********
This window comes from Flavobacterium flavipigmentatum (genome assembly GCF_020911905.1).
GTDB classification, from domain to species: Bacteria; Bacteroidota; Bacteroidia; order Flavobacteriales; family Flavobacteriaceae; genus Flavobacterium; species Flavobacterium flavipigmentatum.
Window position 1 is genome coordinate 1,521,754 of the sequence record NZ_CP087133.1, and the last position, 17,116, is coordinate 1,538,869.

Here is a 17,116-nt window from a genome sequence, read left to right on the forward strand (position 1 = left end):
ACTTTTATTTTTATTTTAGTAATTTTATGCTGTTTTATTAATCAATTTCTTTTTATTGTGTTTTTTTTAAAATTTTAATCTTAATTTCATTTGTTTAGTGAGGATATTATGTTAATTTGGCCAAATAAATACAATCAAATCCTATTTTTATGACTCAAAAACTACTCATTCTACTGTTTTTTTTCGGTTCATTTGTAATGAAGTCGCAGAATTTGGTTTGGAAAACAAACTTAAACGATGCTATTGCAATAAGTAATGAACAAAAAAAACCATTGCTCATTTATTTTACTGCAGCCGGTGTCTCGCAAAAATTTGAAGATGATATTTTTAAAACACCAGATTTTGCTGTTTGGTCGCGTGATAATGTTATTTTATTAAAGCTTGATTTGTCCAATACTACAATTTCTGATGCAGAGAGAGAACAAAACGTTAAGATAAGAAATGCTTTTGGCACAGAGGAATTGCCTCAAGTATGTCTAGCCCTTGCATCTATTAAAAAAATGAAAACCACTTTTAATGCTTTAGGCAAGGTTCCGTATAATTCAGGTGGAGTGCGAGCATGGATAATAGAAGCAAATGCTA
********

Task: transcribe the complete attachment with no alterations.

This window comes from Flavobacterium flavipigmentatum (genome assembly GCF_020911905.1).
GTDB classification, from domain to species: Bacteria; Bacteroidota; Bacteroidia; order Flavobacteriales; family Flavobacteriaceae; genus Flavobacterium; species Flavobacterium flavipigmentatum.
Window position 1 is genome coordinate 1,521,754 of the sequence record NZ_CP087133.1, and the last position, 17,116, is coordinate 1,538,869.

Here is a 17,116-nt window from a genome sequence, read left to right on the forward strand (position 1 = left end):
ACTTTTATTTTTATTTTAGTAATTTTATGCTGTTTTATTAATCAATTTCTTTTTATTGTGTTTTTTTTAAAATTTTAATCTTAATTTCATTTGTTTAGTGAGGATATTATGTTAATTTGGCCAAATAAATACAATCAAATCCTATTTTTATGACTCAAAAACTACTCATTCTACTGTTTTTTTTCGGTTCATTTGTAATGAAGTCGCAGAATTTGGTTTGGAAAACAAACTTAAACGATGCTATTGCAATAAGTAATGAACAAAAAAAACCATTGCTCATTTATTTTACTGCAGCCGGTGTCTCGCAAAAATTTGAAGATGATATTTTTAAAACACCAGATTTTGCTGTTTGGTCGCGTGATAATGTTATTTTATTAAAGCTTGATTTGTCCAATACTACAATTTCTGATGCAGAGAGAGAACAAAACGTTAAGATAAGAAATGCTTTTGGCACAGAGGAATTGCCTCAAGTATGTCTAGCCCTTGCATCTATTAAAAAAATGAAAACCACTTTTAATGCTTTAGGCAAGGTTCCGTATAATTCAGGTGGAGTGCGAGCATGGATAATAGAAGCAAATGCTA